Nevada hopes EPA standard will kill Yucca Mountain plan
LAS VEGAS (AP) – Nevada’s two U.S. senators on Wednesday said the Environmental Protection Agency’s groundwater radiation standard for Yucca Mountain could help derail plans for the nuclear repository.
”We didn’t get everything we wanted, but we got the vast majority of what we wanted” said Sen. Harry Reid, D-Nev.
”This may in the future stop Yucca Mountain from being licensed, even if the site is found suitable,” said Sen. John Ensign, R-Nev.
However, Department of Energy officials from Energy Secretary Spencer Abraham to J. Russell Dyer, Las Vegas-based Yucca Mountain Project manager, said they were confident they can meet the EPA water quality standard.
”We’ve got to meet whatever the target is,” Dyer said at a Tuesday night public hearing in Las Vegas.
Joseph Ziegler, DOE senior technical adviser, pointed to the Supplemental Draft Environmental Statement on the Yucca Mountain plan and said the drinking water contamination projections are ”practically zero.”
Reid said he, like the rest of the Nevada congressional delegation, remains steadfastly opposed to accepting the nation’s 77,000 tons of spent nuclear fuel and radioactive military waste at the site 90 miles northwest of Las Vegas.
”I still oppose Yucca Mountain in Nevada,” Reid said. ”This (EPA standard) will make the scientific determination real.”
The long-awaited EPA standard set a key target for the Energy Department to meet before Energy Secretary Spencer Abraham makes a site suitability recommendation to President Bush late this year or early next year.
Yucca Mountain is the only place in the nation being studied as a repository for the nation’s nuclear waste. Under the 1982 act setting a study process in motion, the Department of Energy would build and run the site, the EPA would set the health standards and the Nuclear Regulatory Commission would enforce them.
After $7 billion worth of study and site testing, approval is at least a year away. The earliest the first load of nuclear waste could arrive is 2010. The project is expected to cost $58 billion over 100 years.
Scientists and engineers have designed a burial zone 1,000 feet below ground and 1,000 feet above groundwater tables. They concede that over the 10,000-year span they’re studying, containers will deteriorate and some radioactivity might leach through rock.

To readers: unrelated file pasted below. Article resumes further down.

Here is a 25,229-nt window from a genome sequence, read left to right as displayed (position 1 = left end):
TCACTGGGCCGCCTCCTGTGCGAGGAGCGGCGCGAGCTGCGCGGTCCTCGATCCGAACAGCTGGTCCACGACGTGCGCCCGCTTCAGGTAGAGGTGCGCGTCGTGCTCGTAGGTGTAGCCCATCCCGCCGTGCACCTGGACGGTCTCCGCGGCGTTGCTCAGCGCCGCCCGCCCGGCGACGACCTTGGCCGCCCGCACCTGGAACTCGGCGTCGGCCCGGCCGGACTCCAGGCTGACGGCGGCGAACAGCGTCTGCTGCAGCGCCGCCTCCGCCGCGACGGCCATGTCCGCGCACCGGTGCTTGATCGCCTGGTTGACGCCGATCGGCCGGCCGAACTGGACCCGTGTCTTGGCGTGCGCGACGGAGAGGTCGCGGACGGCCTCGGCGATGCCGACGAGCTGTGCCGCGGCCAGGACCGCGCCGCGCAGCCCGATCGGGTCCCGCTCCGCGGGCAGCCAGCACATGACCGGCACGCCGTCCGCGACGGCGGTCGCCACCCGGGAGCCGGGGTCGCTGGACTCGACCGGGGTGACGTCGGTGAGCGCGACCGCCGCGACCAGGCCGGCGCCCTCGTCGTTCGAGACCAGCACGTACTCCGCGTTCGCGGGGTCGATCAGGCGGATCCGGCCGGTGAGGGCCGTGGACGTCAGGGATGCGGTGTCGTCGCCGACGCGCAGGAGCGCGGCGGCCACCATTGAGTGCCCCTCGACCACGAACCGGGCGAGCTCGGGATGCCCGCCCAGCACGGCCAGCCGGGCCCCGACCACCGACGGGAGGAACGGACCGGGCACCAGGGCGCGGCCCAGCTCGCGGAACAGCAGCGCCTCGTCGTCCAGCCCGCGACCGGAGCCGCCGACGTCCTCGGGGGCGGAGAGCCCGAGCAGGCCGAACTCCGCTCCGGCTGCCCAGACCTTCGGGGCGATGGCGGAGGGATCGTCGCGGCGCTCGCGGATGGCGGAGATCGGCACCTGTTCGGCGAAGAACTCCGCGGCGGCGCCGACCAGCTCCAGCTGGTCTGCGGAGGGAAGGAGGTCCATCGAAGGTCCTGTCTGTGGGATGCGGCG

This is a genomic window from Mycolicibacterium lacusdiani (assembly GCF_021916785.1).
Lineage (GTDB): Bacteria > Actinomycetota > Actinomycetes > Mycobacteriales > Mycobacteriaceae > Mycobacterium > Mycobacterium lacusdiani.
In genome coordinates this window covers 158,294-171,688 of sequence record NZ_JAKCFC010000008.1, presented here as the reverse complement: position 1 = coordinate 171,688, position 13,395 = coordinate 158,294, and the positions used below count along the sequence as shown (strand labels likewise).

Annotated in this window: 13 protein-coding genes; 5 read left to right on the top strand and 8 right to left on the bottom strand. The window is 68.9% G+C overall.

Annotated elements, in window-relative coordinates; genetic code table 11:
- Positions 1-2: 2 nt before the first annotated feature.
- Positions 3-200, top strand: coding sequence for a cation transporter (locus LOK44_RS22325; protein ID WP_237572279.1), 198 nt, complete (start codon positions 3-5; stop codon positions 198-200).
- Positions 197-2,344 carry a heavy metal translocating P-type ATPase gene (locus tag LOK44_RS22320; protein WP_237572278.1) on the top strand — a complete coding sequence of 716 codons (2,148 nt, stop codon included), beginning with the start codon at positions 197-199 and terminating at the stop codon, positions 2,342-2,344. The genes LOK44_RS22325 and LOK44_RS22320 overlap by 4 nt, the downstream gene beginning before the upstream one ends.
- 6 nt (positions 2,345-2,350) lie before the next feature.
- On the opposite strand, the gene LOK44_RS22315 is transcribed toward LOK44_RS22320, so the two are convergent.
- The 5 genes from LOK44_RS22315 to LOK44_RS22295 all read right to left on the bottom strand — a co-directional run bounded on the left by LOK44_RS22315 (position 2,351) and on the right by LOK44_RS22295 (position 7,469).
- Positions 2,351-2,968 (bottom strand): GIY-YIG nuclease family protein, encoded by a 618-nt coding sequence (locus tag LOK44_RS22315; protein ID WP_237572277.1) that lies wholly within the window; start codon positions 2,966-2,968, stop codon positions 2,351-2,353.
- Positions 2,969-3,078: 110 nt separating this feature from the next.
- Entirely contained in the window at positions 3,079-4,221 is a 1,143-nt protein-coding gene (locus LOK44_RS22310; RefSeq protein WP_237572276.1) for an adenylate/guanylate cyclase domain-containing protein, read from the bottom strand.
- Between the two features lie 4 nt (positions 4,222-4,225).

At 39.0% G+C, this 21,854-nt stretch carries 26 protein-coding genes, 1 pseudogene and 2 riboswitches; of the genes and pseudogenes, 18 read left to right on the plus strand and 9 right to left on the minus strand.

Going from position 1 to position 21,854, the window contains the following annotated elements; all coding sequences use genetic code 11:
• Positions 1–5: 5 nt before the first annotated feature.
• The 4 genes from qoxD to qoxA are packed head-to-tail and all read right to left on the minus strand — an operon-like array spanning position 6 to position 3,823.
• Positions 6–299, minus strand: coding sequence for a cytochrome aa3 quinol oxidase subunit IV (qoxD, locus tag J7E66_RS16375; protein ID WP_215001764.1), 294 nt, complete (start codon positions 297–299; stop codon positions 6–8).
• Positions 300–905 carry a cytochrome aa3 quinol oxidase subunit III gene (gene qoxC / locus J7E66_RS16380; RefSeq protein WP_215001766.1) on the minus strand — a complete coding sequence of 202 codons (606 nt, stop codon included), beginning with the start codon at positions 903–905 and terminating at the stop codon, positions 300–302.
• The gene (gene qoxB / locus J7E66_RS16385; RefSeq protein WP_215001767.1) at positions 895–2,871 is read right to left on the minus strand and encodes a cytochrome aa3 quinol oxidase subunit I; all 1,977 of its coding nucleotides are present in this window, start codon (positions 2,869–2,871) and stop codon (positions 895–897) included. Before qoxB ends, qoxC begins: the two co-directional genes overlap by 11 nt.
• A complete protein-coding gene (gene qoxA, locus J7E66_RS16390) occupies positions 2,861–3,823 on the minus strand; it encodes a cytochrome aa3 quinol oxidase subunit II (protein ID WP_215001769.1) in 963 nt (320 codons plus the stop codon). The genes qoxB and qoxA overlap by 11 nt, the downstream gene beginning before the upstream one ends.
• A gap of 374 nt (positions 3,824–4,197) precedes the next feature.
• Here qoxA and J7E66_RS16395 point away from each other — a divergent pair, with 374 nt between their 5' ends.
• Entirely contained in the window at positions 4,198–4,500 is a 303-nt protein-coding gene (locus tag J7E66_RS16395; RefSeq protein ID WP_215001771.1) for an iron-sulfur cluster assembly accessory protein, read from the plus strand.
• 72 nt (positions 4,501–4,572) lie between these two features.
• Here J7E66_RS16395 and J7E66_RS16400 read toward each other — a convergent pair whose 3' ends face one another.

The new EPA radiation exposure standard for groundwater near the site is not more than 4 millirem per year. Overall radiation from all sources cannot exceed 15 millirem for a person 11 miles from the site.
By comparison, three chest X-rays expose a person to about 18 millirem. Background radiation from naturally occurring sources expose most people to about 360 millirem a year.
EPA Administrator Christine Whitman said the EPA standards protect future generations.
Nevada officials, still sifting through the technical elements of the EPA standard, aren’t convinced.
”The (Bush) administration has further weakened a standard that was already too weak,” said Michael O’Donovan, aide to U.S. Rep. Shelley Berkley, D-Nev.
”Nevada remains prepared to fight any aspect that would hamper our ability to have the Yucca Mountain site declared unsafe,” said Gov. Kenny Guinn, a Republican.
Guinn and Bob Loux, director of the Nevada state Nuclear Projects Office focused on the ”point of compliance” portion of the report, which calls for groundwater testing 11 miles from the site.
They said the distance could allow radiation to be diluted through the Amargosa aquifer, a water source for farms and residents in the surrounding area.
Guinn said that imposing a point of compliance standard of 3 miles from Yucca Mountain – like the standard set at the Waste Isolation Pilot Project in New Mexico – would probably disqualify Yucca Mountain for consideration.
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